Over 300 people—cartoonists and their fans combined—packed into BCAE headquarters for a short-but-delightful two-hour frenzy, complete with beer, wine, popcorn, Hoodie ice cream cups and hotdogs. 11x17 autograph sheets and indelible markers were sold, printed with the exhibit’s logo and the date, so that fans could collect the signatures of their favorite cartoonists, often accompanied by an impromptu illustration.
“It’s cartoon heaven in Boston this week,” exclaimed David Silverman, oft-times Director of “The Simpsons.” Silverman, 54, also directed The Simpsons Movie, and has been involved in the show since its very beginnings: he animated the original shorts from “The Tracey Ullman Show.”
Visiting from Los Angeles, he’s referring to the Comic Con Boston, which recently took place at the Hynes Convention Center, and the Reuben Awards Dinner (which honors members of the National Cartoonists Society), which was held at the Fairmont Copley just the night before the BCAE event. It was perfect scheduling to get an otherwise difficult-to-herd group of artists together at one time, something BCAE Executive Director Susie Brown characterized as “a once-in-a-lifetime experience.”
“Not only is it really amazing to see all of the comics at once like this, but also to be able to see them in their original form,” Silverman said. “The show is a fantastic tribute to the artists and syndicates that work so hard to make sure this happens each week all over the country.”
Creators Syndicate media liaison Anica Wong, in town with the company’s executive vice president and general manager, Jack Newcombe, agreed with Silverman wholeheartedly.
“Definitely the best part is seeing the work in its original form, which is—as you can tell—much larger than how it looks in the paper,” she said.
“For me it’s overwhelming,” said “Dog Eat Doug” creator Brian Anderson, whose work is represented by Newcombe’s firm. “The ‘try-not-to-steal-it’ factor is intense,” he joked.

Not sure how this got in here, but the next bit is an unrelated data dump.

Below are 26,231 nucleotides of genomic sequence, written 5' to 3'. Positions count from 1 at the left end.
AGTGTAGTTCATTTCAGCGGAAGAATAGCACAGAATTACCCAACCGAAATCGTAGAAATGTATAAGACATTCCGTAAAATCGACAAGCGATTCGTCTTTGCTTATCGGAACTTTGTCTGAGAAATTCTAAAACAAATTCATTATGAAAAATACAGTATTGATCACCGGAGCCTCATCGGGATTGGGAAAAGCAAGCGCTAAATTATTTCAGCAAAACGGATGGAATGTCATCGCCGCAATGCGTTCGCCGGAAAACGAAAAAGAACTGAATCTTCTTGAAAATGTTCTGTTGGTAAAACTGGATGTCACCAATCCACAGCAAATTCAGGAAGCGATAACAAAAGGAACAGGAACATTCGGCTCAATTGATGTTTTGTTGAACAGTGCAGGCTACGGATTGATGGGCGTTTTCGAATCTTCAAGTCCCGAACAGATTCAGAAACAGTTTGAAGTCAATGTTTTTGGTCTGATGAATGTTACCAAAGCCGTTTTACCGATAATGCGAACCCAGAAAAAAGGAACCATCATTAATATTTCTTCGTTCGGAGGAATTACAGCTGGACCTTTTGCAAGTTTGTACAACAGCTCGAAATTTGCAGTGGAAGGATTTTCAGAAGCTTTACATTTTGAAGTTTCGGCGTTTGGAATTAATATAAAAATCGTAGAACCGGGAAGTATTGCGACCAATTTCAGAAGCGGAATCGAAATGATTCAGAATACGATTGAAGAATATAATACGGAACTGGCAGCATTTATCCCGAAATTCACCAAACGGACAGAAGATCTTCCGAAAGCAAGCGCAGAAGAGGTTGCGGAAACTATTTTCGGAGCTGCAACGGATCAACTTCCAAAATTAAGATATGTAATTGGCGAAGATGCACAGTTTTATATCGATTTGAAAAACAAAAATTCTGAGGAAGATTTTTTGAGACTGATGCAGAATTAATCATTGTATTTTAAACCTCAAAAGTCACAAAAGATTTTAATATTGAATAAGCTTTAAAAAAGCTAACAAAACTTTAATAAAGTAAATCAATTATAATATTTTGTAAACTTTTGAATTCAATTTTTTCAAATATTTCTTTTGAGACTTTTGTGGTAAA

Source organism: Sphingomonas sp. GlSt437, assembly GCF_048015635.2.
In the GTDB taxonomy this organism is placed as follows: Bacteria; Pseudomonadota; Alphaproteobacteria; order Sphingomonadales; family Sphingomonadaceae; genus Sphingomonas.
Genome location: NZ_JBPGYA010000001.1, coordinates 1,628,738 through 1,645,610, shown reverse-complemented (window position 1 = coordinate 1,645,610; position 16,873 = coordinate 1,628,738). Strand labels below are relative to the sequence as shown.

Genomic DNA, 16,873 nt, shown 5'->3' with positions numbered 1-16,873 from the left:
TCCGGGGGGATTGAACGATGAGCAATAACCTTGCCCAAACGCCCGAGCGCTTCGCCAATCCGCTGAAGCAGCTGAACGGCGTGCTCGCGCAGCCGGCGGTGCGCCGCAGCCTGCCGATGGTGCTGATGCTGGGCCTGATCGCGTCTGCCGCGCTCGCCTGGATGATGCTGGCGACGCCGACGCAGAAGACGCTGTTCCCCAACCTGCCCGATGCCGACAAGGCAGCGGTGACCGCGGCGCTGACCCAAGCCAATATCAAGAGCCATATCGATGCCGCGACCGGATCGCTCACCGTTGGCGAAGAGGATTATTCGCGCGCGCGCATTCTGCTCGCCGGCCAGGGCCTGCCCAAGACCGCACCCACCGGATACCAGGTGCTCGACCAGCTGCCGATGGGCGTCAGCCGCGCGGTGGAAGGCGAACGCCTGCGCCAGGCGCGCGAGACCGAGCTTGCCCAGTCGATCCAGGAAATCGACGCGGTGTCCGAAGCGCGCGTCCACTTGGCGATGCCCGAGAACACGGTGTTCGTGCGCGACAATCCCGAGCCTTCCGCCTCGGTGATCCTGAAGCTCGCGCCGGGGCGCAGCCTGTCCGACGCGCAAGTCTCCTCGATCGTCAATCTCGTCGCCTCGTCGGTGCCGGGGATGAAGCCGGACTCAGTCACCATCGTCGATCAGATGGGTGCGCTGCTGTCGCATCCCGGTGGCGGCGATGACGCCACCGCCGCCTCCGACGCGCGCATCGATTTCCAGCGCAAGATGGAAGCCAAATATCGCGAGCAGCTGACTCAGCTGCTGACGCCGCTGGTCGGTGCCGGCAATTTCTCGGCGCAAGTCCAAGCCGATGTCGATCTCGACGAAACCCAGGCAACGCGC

There was no shortage of cartoon royalty on hand, from Bill Keane (“Family Circus”) to Rick Stromoski (“Soup to Nutz," "The Mullets"), Tom Richmond & Sam Viviano (MAD Magazine), Brad Anderson (“Marmaduke”) and Greg Walker (“Beetle Bailey”) to name a few. But even if none of these names and characters are familiar to you, to see curator John Read’s selection of over 130 strips adorning every inch of the BCAE’s wall space is something to behold.
“I love to get a closer, more magnified look at everyone else’s style,” Walker said. “The first thing that strikes you is all the different sizes. It’s always great as a fellow artist to gain insight about how other people do it.”
"FoxTrot" creator Bill Amend joked, “It’s fun and refreshing to see everyone else’s strip for a change – after all, I see mine all the time.”
And while many still express concern about the imminent demise of print media (and staples of it, like the ‘funny pages’) King Features Syndicate’s National Sales Director John Killian said he believes it won’t happen anytime soon.
“The comics are still a major attraction to the newspaper,” he said. “Research shows that it remains the most highly read section of the paper – the fans are very passionate.”
Killian, also in town for the Reuben Awards Dinner from Wisconsin, holds a particularly valid opinion since King Features is an industry giant, distributing everything from family-fare like “Dennis the Menace,” to the warped, post-modern meanderings of “Zippy the Pinhead” - and so much in between.
“I honestly don’t think we’ll see print media die out in this lifetime, but even if that did happen, cartoons are safe. Have you checked out the online ‘Comics Kingdom’? It’s a huge online syndicate with a fantastic archive and it’s actively supported by advertising… problem solved.”